Why Canadian fencing sucks big time
Posted by E on August 12, 2008
While keeping score with the Olympic games in Beijing, I hardly batted an eye as the news flashed on the official Beijing scores site: one by one, each Canadian fencer fell, pretty much after their first or second bouts. It’s a bit of a deja vu, actually, a flashback to the last Olympics – in Atlanta and Athens – when Canada managed to actually qualify more fencers to go than even this year.
And then what happened? Well, you know. What always happens.
They go home after 1 or 2 bouts.
Sorry to break it to you folks, but the sad and unfortunate reality is that Canada isn’t known for producing quality fencers, which is why the best Canadian fencers go abroad to train (look at Sherraine Schalm), and why someone like Jujie Luan, even at 50 yrs of age (an old lady to some), can qualify for a spot so easily, within 15 months. Coaching is rife with favoritism, bribes used to be common (and not just here – look at the Sports Illustrated’s infamous expose of bribery and corruption in fencing – read it here) & Canadian fencing programs here need to come a LONG way before they can be on par with the Romanians, French, Italians and Hungarians.
Even the biggest recent name in Canadian fencing, Sherraine the epeeist, who was profiled on everything from Macleans to CBC to everything else, who got a sweet book deal and on occasion has been somewhat of a media darling around here, lost in her first bout during the 2004 Athens event. She’s up tomorrow in Beijing, and as much as I’d like to see her succeed, there are no others who have tread before her. No Canadians have ever won a fencing medal. Ever.
So, Elisa, tell us, why does Canadian fencing suck?
Well, first of all, we have to put aside the popular fantasy that fencing is a sport which can be played recreationally, like volleyball or ping-pong or shooting hoops. EVERY STEP of fencing is geared toward competitions. There is no such thing, honestly, as fencing for fun; from day one, enthusiastic, wide-eyed wanna-be fencers are shoved forward onto a slaughterhouse ramp of competitive bouting. You go to amateur bouts, then to “Open” national circuits, then to international competitions. It’s what it is. Even if you want to wage your own protest and say “Hell, I’m gonna fence for fun”, your opponents will be prepping for their competitions, so it is impossible to avoid the intrinsic cut-throat nature of this sport.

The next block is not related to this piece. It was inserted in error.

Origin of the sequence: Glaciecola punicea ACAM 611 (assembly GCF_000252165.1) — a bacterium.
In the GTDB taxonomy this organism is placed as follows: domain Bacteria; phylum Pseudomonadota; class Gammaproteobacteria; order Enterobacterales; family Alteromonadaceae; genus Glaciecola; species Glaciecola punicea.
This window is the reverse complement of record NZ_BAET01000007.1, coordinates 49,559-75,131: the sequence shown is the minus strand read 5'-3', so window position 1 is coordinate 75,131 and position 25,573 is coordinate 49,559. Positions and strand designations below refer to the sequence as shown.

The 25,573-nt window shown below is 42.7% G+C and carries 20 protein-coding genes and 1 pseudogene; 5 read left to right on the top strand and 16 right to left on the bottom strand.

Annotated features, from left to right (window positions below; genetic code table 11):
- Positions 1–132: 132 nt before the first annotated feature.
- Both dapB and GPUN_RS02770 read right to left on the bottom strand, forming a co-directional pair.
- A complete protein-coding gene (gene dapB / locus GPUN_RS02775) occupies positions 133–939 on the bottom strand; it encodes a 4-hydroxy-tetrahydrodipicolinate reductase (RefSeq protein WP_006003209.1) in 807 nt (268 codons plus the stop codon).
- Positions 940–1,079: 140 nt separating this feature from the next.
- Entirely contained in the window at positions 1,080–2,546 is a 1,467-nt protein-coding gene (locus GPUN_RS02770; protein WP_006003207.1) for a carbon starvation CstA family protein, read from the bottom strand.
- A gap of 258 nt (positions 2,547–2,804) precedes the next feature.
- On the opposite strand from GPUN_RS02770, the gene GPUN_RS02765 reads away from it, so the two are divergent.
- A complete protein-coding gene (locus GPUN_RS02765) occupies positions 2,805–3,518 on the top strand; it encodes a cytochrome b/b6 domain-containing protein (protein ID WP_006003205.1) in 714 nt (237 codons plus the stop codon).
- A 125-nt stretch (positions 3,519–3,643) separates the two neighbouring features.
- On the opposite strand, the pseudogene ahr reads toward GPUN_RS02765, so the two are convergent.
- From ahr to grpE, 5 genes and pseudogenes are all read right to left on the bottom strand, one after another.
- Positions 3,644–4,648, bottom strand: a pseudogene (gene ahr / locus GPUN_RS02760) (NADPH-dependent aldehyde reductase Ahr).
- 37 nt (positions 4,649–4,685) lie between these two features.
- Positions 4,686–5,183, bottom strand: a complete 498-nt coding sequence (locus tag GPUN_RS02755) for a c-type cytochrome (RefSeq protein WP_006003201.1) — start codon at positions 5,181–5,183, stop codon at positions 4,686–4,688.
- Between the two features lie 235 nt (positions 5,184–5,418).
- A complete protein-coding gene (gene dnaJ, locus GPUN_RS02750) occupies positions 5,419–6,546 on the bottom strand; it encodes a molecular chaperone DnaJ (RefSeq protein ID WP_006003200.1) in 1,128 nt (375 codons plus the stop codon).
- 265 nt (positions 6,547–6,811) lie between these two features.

But back to why it sucks big-time in this country.
The hot story this Olympics was about Jujie Luan, a former medal-winner for the Chinese waaaay back when she was still a Chinese national, having been churned out by those infamous Chinese athlete factories – you know, where they pick kids from kindergarten, assign them a sport and ship them off to athletic facilities on the other side of the country, whether the parents consent or not. Well, Jujie has been in Canada for many years now – I even got to see her some years back, fencing at the Nationals – and because of the Olympics being set in China, her homeland, she came out of self-imposed retirement. Jujie is 50 years of age, but nevertheless, within 15 months she managed to qualify for Beijing. (She was defeated in her second bout, but that’s not the point). Not to take away from Luan’s story, since training for this caliber of event is remarkable for someone her age. But fencing is NOT as physically demanding as most other Olympic sports. This is why routinely fencers up to their late 30s still qualify for Olympics. In fencing you “peak” in your mid-30s.